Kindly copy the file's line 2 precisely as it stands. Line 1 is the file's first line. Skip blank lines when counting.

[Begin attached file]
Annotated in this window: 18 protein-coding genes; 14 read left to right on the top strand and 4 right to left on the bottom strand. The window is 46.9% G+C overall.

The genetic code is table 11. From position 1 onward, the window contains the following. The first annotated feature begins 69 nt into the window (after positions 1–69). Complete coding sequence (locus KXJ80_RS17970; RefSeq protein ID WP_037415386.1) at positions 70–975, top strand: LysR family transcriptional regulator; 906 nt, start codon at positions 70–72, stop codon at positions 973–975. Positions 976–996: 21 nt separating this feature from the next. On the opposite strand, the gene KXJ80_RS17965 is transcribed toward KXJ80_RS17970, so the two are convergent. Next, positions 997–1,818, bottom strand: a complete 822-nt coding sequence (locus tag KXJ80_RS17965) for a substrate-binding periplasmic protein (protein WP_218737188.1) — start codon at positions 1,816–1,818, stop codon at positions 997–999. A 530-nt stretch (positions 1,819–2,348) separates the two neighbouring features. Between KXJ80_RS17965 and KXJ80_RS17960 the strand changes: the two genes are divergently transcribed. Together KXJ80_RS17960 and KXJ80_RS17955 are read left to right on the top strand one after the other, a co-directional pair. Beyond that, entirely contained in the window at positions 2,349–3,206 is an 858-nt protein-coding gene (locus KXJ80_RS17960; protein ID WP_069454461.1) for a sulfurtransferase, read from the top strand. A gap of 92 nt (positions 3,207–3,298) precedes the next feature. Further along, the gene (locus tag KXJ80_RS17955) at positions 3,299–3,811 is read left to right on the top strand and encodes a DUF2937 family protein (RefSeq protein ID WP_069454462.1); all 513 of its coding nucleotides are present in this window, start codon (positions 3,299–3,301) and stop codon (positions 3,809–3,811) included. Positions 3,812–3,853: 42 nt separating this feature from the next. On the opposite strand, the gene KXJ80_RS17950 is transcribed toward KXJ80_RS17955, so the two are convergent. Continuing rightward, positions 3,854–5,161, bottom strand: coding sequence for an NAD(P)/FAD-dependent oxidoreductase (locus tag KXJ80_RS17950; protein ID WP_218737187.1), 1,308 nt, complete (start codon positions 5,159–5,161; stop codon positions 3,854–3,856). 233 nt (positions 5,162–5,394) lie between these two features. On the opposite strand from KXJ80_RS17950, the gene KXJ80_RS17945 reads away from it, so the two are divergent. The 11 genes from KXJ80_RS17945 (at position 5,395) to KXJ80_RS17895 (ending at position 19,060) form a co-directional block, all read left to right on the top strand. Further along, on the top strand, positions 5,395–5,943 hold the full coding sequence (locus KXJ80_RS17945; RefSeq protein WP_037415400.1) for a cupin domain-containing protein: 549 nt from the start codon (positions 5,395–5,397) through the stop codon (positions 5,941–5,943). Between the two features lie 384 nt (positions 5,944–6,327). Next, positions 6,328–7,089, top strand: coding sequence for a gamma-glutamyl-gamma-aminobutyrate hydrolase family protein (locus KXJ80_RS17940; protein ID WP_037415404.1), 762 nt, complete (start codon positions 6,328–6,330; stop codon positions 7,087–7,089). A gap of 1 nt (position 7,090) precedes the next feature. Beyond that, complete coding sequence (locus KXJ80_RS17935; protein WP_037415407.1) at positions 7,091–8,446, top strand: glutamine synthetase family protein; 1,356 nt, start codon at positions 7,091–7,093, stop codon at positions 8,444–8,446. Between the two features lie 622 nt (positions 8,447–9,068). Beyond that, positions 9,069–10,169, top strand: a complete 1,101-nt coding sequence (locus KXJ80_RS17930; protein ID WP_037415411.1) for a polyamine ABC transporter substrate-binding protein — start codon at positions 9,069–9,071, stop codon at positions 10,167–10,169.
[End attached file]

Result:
The genetic code is table 11. From position 1 onward, the window contains the following. The first annotated feature begins 69 nt into the window (after positions 1–69). Complete coding sequence (locus KXJ80_RS17970; RefSeq protein ID WP_037415386.1) at positions 70–975, top strand: LysR family transcriptional regulator; 906 nt, start codon at positions 70–72, stop codon at positions 973–975. Positions 976–996: 21 nt separating this feature from the next. On the opposite strand, the gene KXJ80_RS17965 is transcribed toward KXJ80_RS17970, so the two are convergent. Next, positions 997–1,818, bottom strand: a complete 822-nt coding sequence (locus tag KXJ80_RS17965) for a substrate-binding periplasmic protein (protein WP_218737188.1) — start codon at positions 1,816–1,818, stop codon at positions 997–999. A 530-nt stretch (positions 1,819–2,348) separates the two neighbouring features. Between KXJ80_RS17965 and KXJ80_RS17960 the strand changes: the two genes are divergently transcribed. Together KXJ80_RS17960 and KXJ80_RS17955 are read left to right on the top strand one after the other, a co-directional pair. Beyond that, entirely contained in the window at positions 2,349–3,206 is an 858-nt protein-coding gene (locus KXJ80_RS17960; protein ID WP_069454461.1) for a sulfurtransferase, read from the top strand. A gap of 92 nt (positions 3,207–3,298) precedes the next feature. Further along, the gene (locus tag KXJ80_RS17955) at positions 3,299–3,811 is read left to right on the top strand and encodes a DUF2937 family protein (RefSeq protein ID WP_069454462.1); all 513 of its coding nucleotides are present in this window, start codon (positions 3,299–3,301) and stop codon (positions 3,809–3,811) included. Positions 3,812–3,853: 42 nt separating this feature from the next. On the opposite strand, the gene KXJ80_RS17950 is transcribed toward KXJ80_RS17955, so the two are convergent. Continuing rightward, positions 3,854–5,161, bottom strand: coding sequence for an NAD(P)/FAD-dependent oxidoreductase (locus tag KXJ80_RS17950; protein ID WP_218737187.1), 1,308 nt, complete (start codon positions 5,159–5,161; stop codon positions 3,854–3,856). 233 nt (positions 5,162–5,394) lie between these two features. On the opposite strand from KXJ80_RS17950, the gene KXJ80_RS17945 reads away from it, so the two are divergent. The 11 genes from KXJ80_RS17945 (at position 5,395) to KXJ80_RS17895 (ending at position 19,060) form a co-directional block, all read left to right on the top strand. Further along, on the top strand, positions 5,395–5,943 hold the full coding sequence (locus KXJ80_RS17945; RefSeq protein WP_037415400.1) for a cupin domain-containing protein: 549 nt from the start codon (positions 5,395–5,397) through the stop codon (positions 5,941–5,943). Between the two features lie 384 nt (positions 5,944–6,327). Next, positions 6,328–7,089, top strand: coding sequence for a gamma-glutamyl-gamma-aminobutyrate hydrolase family protein (locus KXJ80_RS17940; protein ID WP_037415404.1), 762 nt, complete (start codon positions 6,328–6,330; stop codon positions 7,087–7,089). A gap of 1 nt (position 7,090) precedes the next feature. Beyond that, complete coding sequence (locus KXJ80_RS17935; protein WP_037415407.1) at positions 7,091–8,446, top strand: glutamine synthetase family protein; 1,356 nt, start codon at positions 7,091–7,093, stop codon at positions 8,444–8,446. Between the two features lie 622 nt (positions 8,447–9,068). Beyond that, positions 9,069–10,169, top strand: a complete 1,101-nt coding sequence (locus KXJ80_RS17930; protein ID WP_037415411.1) for a polyamine ABC transporter substrate-binding protein — start codon at positions 9,069–9,071, stop codon at positions 10,167–10,169.